Maj. Heather Penney recounts 'suicide mission' to protect the nation on 9/11

Maj. Heather Penney recounts 'suicide mission' to protect the nation on 9/11 (Photo: KUTV)

Maj. Heather "Lucky" Penney says she doesn't feel special about 9/11 and said she hopes the nation doesn't wait for another tragedy of that magnitude before America unites.

Penney, who was a 24-year-old first lieutenant at the time, was ordered into the air in her F-16 fighter jet alongside Marc H. Sasseville's aircraft at Andrews Air Force Base as the terrorist attacks were unfolding on September 11, 2001.

She is now a senior resident fellow at the Mitchell Institute of Aerospace Studies and was in St. George on Wednesday and granted an interview to 2News.

She recounted as a brand new wingman with the 121st fighter squadron waiting for the authorization to launch in what she termed as a "suicide mission."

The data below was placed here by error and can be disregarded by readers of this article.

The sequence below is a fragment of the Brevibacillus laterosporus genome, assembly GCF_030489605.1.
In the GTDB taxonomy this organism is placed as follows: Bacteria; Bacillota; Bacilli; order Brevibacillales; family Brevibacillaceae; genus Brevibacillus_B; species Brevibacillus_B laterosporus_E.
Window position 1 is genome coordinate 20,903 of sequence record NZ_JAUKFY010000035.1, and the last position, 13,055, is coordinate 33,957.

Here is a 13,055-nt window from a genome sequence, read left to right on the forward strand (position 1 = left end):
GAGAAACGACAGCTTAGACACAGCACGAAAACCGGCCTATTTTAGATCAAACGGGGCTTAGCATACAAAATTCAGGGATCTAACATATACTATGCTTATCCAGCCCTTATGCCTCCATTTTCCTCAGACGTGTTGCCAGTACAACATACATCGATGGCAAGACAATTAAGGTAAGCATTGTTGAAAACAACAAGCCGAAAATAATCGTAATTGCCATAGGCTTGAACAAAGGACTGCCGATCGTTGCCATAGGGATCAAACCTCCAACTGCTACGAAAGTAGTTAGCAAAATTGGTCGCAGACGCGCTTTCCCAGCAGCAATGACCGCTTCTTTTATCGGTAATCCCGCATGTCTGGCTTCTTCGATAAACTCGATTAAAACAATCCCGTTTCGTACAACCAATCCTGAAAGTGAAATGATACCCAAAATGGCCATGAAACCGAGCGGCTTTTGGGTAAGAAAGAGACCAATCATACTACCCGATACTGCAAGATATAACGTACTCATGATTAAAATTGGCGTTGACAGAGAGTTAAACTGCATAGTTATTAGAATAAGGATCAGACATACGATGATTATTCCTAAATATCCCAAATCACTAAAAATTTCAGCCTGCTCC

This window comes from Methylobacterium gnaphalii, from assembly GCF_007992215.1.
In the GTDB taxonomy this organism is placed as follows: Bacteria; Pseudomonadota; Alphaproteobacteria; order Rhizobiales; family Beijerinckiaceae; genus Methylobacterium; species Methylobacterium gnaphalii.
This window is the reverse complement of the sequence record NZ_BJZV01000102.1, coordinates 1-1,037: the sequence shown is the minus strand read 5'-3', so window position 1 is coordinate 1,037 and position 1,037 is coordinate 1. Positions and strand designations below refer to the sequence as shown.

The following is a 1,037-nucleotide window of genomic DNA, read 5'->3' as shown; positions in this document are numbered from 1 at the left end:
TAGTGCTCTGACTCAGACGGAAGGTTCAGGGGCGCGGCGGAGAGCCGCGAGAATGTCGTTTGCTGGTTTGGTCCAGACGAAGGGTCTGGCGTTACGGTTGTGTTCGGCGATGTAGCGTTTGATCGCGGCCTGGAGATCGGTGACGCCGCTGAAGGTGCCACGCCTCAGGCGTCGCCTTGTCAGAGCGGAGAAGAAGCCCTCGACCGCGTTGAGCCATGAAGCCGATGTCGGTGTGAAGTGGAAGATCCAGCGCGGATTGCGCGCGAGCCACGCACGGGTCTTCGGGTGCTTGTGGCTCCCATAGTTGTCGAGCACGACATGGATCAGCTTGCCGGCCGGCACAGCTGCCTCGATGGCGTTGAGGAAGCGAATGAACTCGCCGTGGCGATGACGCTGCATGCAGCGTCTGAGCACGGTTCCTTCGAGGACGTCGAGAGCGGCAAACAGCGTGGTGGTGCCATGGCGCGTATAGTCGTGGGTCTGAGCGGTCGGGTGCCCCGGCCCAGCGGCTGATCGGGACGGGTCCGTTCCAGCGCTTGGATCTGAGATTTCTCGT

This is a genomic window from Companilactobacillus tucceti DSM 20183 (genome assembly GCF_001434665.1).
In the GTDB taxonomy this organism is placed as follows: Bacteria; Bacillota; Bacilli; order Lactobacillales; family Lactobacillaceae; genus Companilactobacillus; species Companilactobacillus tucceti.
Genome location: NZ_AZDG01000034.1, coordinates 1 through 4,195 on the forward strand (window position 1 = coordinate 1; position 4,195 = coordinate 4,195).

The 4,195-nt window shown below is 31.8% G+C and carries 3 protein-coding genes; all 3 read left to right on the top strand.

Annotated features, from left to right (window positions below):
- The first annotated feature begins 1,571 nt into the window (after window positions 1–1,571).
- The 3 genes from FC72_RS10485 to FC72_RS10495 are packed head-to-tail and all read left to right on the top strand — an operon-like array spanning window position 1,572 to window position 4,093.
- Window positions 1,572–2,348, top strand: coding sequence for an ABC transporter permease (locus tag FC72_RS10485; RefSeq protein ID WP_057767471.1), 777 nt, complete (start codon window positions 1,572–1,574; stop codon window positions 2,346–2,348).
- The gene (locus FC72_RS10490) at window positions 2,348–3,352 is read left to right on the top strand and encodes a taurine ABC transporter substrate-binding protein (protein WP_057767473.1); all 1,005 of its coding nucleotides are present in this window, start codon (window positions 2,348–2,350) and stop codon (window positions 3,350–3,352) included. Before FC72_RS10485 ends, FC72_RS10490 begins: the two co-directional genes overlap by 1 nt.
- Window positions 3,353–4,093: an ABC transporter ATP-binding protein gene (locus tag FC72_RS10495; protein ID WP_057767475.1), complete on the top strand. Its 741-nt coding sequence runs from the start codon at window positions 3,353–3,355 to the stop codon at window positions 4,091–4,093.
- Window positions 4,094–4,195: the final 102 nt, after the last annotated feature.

Her aircraft did not have any weapons on it and the order to protect the nation left the only option of ramming the F-16 she piloted into United Airlines Flight 93 before it reached Washington, DC. She told 2News:

When I reflect on 9/11, I don’t actually feel very special about it because in my mind we were a complete mission failure. We caught the authorization to launch far too late. We couldn’t protect the Pentagon, and when you actually go back and reconstruct the timeline, there’s no way we could’ve intercepted Flight 93 anyway because the passengers had crashed the jet half an hour before we’d even got the authorization launch. There were so many failures that prevented us from being able to protect and prevent anything that for me there’s a bitter taste in my mouth.

Yet Penney said if she had to do it over again, she'd do as ordered. She's been quoted as saying:

Why? Because there are things in this world that are more important than ourselves. Freedom. The Constitution of the United States. Our way of life. Mom, baseball, apple pie; these things and so many more that make us uniquely American. We belong to something greater than ourselves. As complex and diverse and discordant as it is, this thing, this idea called America, binds us together in citizenship and community and brotherhood.